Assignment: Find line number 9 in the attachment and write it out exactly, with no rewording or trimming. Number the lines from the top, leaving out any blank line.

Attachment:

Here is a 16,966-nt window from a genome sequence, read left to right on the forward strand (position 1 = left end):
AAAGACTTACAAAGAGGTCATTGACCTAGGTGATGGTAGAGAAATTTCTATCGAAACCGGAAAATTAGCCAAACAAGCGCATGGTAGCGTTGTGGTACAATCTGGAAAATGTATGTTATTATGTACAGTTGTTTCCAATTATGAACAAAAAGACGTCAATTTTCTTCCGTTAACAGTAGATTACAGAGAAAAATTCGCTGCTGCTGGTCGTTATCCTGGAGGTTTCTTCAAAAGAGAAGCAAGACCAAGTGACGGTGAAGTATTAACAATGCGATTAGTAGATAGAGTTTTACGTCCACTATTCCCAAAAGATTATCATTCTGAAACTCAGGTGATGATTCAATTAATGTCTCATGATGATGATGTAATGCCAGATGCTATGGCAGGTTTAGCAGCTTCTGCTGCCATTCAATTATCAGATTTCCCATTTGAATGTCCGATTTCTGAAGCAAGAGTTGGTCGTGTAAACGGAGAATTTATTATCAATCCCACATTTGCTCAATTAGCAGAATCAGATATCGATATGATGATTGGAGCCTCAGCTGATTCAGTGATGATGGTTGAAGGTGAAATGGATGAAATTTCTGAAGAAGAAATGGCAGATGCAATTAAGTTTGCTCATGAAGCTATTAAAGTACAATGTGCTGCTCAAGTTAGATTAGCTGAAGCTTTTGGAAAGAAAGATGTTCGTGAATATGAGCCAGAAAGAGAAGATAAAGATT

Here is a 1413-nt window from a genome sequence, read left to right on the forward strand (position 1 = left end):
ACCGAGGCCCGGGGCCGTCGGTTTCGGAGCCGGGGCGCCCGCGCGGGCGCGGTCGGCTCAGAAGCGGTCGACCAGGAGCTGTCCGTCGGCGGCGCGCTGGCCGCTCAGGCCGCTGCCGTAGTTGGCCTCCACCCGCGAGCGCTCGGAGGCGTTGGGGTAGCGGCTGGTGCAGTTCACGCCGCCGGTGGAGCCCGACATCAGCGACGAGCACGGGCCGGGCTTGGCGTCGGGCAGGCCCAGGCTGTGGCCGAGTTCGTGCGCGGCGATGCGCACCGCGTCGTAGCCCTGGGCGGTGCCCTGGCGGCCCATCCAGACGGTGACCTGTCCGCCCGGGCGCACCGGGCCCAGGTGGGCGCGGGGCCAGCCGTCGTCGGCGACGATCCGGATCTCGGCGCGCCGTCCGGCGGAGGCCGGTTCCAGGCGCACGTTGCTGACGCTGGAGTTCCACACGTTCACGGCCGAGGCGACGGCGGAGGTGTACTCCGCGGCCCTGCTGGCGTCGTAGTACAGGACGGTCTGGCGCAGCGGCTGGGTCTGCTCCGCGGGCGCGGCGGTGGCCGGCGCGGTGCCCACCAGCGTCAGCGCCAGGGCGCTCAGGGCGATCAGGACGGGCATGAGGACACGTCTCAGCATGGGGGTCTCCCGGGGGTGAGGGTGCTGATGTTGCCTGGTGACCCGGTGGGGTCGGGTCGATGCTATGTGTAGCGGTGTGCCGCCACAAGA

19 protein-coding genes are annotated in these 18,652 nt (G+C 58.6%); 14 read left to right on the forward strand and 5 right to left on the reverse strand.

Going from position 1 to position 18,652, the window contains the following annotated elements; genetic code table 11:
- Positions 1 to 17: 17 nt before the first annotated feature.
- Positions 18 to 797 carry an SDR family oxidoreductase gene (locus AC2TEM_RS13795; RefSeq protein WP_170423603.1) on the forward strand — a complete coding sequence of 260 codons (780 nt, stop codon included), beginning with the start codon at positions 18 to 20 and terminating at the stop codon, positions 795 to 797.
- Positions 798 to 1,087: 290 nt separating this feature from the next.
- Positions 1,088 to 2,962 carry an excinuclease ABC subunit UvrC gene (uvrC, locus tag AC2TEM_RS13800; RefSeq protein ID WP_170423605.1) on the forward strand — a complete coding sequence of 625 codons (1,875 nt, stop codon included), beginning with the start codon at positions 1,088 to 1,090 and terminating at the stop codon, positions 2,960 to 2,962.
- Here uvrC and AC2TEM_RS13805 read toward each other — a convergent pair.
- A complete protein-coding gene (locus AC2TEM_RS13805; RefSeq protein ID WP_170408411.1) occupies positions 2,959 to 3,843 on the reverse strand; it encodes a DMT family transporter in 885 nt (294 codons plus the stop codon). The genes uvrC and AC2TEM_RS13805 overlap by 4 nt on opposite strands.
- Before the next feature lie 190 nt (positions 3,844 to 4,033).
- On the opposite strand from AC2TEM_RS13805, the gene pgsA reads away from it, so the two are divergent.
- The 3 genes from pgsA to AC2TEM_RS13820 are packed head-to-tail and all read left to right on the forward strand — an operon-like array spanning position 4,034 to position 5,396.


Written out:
- Positions 798 to 1,087: 290 nt separating this feature from the next.